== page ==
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Version 1.0

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Orinoco Goose Oressochen jubatus

Lisa Davenport, Whaldener Endo, and Ken Kriese
Version: 1.0 — Published March 8, 2013


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The species' population is currently estimated at 10,000 to 25,000 mature individuals (IUCN 2012), although a proper survey of suitable areas is still lacking (Kriese 2004). Thought to be in decline in most parts of its range due to hunting and habitat loss.

Effects of human activity on populations

Hunting and habitat loss seem to be the primary causes of decline of the Orinoco Goose population (IUCN 2012). While it may not be a preferred game species in areas where it occurs (Endo, Haugaasen and Peres, in press; M. Herrera, personal communication), the species' conspicuousness, along with its tendency to remain in open habitats (i.e. riverine beaches), makes it an easy target and therefore an occasional prey for opportunistic hunters.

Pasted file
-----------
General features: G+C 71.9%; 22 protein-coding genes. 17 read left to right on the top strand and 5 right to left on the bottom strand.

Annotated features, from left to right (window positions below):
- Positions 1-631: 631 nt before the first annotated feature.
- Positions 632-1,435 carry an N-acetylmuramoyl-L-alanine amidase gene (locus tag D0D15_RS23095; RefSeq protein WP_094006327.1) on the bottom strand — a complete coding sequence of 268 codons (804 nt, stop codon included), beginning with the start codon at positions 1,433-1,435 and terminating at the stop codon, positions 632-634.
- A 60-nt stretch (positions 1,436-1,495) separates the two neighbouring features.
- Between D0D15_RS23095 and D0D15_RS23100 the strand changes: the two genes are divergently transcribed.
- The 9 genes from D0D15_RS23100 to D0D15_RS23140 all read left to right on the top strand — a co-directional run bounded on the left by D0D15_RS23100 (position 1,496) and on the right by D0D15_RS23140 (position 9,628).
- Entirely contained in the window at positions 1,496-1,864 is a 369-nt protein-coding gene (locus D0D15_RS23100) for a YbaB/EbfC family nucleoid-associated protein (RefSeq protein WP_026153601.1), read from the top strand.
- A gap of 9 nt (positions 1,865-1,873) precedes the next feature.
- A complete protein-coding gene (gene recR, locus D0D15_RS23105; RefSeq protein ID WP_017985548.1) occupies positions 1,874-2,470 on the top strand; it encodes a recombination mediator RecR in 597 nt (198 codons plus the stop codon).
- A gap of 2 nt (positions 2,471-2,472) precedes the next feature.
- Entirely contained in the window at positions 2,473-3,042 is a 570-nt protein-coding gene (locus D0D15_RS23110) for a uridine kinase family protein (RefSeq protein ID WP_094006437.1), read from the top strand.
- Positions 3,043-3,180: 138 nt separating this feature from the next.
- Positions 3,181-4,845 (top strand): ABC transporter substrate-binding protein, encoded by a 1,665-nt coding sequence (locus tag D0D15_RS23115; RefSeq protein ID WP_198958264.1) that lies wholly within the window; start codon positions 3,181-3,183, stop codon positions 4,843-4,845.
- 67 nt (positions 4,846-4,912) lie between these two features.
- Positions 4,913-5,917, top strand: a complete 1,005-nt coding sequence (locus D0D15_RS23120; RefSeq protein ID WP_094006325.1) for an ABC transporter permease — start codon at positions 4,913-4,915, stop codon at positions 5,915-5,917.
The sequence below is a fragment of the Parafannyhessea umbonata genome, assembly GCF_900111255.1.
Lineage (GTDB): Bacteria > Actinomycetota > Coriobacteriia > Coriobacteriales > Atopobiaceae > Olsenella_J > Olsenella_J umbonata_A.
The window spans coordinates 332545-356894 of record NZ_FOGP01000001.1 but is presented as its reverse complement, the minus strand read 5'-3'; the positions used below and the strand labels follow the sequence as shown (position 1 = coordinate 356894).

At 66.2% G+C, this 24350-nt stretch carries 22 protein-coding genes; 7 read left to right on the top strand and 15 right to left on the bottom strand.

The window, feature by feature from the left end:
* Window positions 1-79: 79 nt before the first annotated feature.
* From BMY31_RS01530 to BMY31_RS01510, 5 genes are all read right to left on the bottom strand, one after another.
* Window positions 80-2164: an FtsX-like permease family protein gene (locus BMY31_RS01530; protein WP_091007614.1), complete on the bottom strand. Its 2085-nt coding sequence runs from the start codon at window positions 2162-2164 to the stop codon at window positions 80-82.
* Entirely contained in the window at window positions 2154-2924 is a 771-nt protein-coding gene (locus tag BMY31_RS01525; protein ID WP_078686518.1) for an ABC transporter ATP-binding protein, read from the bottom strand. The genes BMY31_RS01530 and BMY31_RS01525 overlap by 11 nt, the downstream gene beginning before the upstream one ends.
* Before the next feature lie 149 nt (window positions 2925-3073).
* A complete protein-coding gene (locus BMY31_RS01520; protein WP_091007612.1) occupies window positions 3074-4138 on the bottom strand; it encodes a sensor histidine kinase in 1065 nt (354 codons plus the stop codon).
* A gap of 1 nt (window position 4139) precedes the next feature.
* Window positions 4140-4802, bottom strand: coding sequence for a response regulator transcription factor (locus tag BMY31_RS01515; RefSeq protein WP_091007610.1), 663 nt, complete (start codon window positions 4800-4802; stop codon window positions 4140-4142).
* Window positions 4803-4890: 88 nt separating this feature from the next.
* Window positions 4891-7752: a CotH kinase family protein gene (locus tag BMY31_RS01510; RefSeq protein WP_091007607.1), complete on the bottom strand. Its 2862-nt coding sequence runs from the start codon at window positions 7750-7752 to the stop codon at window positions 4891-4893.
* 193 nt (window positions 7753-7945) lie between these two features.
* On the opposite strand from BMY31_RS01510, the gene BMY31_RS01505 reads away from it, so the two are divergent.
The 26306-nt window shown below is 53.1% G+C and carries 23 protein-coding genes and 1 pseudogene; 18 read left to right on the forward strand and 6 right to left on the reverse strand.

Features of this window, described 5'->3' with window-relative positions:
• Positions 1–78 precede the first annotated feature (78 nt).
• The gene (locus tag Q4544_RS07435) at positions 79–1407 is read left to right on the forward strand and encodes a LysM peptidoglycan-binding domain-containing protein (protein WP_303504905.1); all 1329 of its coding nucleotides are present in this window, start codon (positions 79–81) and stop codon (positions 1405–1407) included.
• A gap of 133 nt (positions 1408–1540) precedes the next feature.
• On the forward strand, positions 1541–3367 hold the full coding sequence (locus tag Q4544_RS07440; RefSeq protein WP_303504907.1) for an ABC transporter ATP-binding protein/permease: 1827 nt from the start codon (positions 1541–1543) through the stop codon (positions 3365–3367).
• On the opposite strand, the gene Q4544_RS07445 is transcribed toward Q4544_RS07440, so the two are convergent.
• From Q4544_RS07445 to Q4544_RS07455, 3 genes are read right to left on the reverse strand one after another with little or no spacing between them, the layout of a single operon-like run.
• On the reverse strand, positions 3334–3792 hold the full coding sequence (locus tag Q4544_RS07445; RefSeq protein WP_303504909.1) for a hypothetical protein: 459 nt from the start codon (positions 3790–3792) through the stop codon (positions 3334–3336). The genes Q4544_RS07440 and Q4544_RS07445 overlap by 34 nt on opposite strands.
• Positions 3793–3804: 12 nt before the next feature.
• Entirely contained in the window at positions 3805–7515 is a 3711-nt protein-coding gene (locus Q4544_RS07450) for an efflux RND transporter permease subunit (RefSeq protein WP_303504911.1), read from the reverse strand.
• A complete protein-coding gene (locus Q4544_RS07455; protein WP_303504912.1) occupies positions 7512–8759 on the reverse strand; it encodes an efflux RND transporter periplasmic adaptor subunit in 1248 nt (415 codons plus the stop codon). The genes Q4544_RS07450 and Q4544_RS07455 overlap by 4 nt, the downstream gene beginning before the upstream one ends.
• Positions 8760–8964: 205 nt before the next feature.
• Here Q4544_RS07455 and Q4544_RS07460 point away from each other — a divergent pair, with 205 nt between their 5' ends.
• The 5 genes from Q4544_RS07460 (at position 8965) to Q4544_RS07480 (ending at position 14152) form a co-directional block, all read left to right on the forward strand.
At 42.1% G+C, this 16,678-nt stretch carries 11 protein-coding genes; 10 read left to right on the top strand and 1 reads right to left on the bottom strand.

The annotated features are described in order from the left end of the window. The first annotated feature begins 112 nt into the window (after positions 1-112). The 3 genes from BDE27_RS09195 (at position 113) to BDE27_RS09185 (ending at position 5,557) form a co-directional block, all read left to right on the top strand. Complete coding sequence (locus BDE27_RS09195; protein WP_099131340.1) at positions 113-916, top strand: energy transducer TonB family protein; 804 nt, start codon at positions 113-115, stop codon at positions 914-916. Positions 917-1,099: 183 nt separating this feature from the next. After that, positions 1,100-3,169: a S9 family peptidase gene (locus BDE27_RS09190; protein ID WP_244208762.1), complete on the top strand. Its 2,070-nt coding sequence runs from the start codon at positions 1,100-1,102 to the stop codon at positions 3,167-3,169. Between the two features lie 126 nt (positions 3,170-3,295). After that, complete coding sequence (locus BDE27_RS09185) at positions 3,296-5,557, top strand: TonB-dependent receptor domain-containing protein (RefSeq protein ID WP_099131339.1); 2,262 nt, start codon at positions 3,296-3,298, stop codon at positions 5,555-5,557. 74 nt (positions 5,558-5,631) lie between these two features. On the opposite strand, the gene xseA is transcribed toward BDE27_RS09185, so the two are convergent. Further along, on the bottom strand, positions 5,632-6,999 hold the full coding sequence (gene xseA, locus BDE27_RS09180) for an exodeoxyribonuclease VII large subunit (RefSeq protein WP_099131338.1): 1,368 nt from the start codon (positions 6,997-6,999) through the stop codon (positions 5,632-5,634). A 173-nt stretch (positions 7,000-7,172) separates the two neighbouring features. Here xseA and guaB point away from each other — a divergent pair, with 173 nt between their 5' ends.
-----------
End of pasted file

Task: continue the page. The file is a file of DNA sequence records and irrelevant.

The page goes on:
In Manu National Park, Peru, park guards have reported that local Matsiguenka villagers occasionally kill birds that depredate watermelon plantings on river beaches. Local villagers also occasionally remove young from family groups to raise as pets (Davenport, unpublished observations, Peru and Brazil). The impact of these removals on population decline and migratory behavior have yet to be studied.

Recommended Citation

Davenport, L., W. Endo, and K. Kriese (2013). Orinoco Goose (Oressochen jubatus), version 1.0. In Neotropical Birds Online (T. S. Schulenberg, Editor). Cornell Lab of Ornithology, Ithaca, NY, USA. https://doi.org/10.2173/nb.origoo1.01